back to article NYPD blues: Cops ignored 93 percent of surveillance law rules

Back in July 2020, then New York City Mayor Bill de Blasio signed the Public Oversight of Surveillance Technology (POST) Act into law, which required the New York Police Department to reveal how it uses surveillance technology and to formulate surveillance policies. The NYPD, however, has rejected 93 percent of the advice from …

  1. NoneSuch Silver badge

    Corrupt politicians and laws you cannot trust people to follow would be around the end of book 4 of 5 in the Fall of the Roman Empire.

    How history repeats itself.

    1. Wzrd1 Silver badge

      With no due respect, you've gone off half cooked and hence, gave a full Arsenal response.

      In large part due to this poison pen, yellow journalism article.

      The law was passed and followed. The OIG is not a legislature, nor executive brach of the government. Indeed, they're not a part of the government at all, so their recommendations are just as valid as mine and I'm not a resident of NYC.

      I agree with most of their suggestions, but those have precisely zero color of law.

      Until the legislature and executive brach of the city enact a law, nothing will get done. If they do and NYPD refuses to comply, firing will occur and imprisonment for contempt of court will occur.

      We don't do god-kings, tyrant kings or corporate laws, we have charters fir cities and counties, Constitutions for state and federal governments.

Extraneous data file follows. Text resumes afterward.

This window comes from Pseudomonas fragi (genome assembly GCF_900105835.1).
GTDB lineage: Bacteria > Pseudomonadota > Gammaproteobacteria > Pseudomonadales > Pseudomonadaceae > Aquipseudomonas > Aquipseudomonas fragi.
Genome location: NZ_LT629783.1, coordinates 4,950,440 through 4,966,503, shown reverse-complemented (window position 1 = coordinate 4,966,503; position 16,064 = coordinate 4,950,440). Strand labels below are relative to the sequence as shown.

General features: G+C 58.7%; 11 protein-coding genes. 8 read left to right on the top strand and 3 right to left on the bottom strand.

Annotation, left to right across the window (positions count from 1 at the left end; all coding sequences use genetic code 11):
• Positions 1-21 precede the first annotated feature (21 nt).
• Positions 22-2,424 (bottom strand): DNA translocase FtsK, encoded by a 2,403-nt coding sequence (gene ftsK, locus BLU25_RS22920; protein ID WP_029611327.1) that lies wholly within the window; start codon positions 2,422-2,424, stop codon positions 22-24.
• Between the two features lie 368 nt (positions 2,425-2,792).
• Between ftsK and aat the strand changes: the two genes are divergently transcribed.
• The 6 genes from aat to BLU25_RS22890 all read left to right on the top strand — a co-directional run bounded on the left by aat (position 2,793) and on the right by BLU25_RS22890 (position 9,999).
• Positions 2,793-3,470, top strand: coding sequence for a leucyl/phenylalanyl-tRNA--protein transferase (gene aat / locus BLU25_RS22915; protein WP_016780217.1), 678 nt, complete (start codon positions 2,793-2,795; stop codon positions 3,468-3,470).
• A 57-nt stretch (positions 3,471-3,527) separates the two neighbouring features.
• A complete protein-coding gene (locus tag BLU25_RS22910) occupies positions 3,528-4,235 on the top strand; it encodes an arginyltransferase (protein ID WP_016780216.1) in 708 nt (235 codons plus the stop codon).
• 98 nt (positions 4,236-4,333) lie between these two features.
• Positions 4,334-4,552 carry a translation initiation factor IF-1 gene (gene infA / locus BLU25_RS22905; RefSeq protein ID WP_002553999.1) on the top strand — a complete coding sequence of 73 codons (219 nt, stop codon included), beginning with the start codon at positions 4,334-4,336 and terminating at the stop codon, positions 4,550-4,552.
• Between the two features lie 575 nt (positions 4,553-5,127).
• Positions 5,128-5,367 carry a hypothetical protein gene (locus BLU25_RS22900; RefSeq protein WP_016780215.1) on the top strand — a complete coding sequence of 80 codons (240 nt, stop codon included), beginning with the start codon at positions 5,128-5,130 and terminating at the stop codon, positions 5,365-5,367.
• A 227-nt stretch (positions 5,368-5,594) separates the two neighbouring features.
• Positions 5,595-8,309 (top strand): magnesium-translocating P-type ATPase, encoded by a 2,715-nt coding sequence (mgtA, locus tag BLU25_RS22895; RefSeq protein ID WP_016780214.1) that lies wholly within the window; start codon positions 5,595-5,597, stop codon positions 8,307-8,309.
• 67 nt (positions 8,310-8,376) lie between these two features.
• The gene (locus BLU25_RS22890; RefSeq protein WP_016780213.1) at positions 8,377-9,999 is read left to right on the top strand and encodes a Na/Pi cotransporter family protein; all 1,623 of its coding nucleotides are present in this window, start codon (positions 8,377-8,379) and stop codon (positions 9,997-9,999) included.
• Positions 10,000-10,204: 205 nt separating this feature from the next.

1. Keven E

        I reject your reality and substitute my own

        I'd imagine there are reasons these *bodies exist.

        Yet most all the objections are a general "we already comply with the law".. in essence .."perhaps it's too much effort

        to implement any of your suggests, but thanks for the comments...we'll keep an eye on this"


        "If they do and NYPD refuses to comply, firing will occur and imprisonment for contempt of court will occur."

        And when that happens we'll all celebrate the pigs getting airborne!

  2. teknopaul

    Separate law and order

    It's my form beleif that law and order should be separated. Thug with guns might be needed for order and perhaps protection but they should not be the same organizational that investigates crimes and hands out fines.

    Police just ignore traffic laws themselves because they collectively decide never to catch themselves. But a separate organisation that had control of cameras and doeld out fines could eventually be sufficiently independent to keep an eye on the cops.

    Law and Order should never have been bundled together in the first place it was bound to result in corruption when you think about it.

    Gone are the days that cops are useful for investigation. All that is done with digital surveillance these days and cops should not even have access to those tools.

    1. Uncle Ron

      Re: Separate law and order

      Isn't it called cops and judges? Or cops and courts?

      1. Anonymous Coward
        Anonymous Coward

        Re: Separate law and order

        In some countries, like France, judges investigate. In the US, the police does.

      2. Anonymous Coward
        Anonymous Coward

        Re: Separate law and order

        the rhere's this by Tim Cushing 3/29/2023

        from the had-to-find-the-line-to-cross-it-but-really-went-the-extra-mile dept /2023/03/29/fifth-circuit-finally-finds-a-cop-unworthy-of-immunity-strips-protection-from-officer-who-shot-man-five-times-during-routine-traffic-stop/

        Fifth Circuit Finally Finds A Cop Unworthy Of Immunity, Strips Protection From Officer Who Shot Man Five Times During Routine Traffic Stop